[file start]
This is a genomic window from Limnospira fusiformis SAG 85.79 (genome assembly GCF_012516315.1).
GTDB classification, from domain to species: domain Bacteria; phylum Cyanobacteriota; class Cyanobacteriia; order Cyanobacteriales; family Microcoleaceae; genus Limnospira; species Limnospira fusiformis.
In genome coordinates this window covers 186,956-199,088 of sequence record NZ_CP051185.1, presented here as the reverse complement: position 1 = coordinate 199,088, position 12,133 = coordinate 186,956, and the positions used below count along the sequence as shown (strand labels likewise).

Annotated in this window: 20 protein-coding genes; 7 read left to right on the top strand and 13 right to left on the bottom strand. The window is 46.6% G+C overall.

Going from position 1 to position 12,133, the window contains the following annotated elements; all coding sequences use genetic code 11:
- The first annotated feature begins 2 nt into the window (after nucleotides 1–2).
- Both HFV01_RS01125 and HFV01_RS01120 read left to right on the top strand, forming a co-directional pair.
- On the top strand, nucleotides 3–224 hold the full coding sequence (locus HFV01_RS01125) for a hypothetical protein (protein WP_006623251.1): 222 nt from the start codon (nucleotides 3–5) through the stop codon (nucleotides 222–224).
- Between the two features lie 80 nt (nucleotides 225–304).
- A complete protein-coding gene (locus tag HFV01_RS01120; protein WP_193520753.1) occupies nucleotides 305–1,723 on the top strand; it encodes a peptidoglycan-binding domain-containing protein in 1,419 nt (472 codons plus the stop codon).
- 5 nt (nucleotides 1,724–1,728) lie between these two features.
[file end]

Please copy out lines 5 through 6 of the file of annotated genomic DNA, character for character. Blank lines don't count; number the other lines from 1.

Going from position 1 to position 12,133, the window contains the following annotated elements; all coding sequences use genetic code 11:
- The first annotated feature begins 2 nt into the window (after nucleotides 1–2).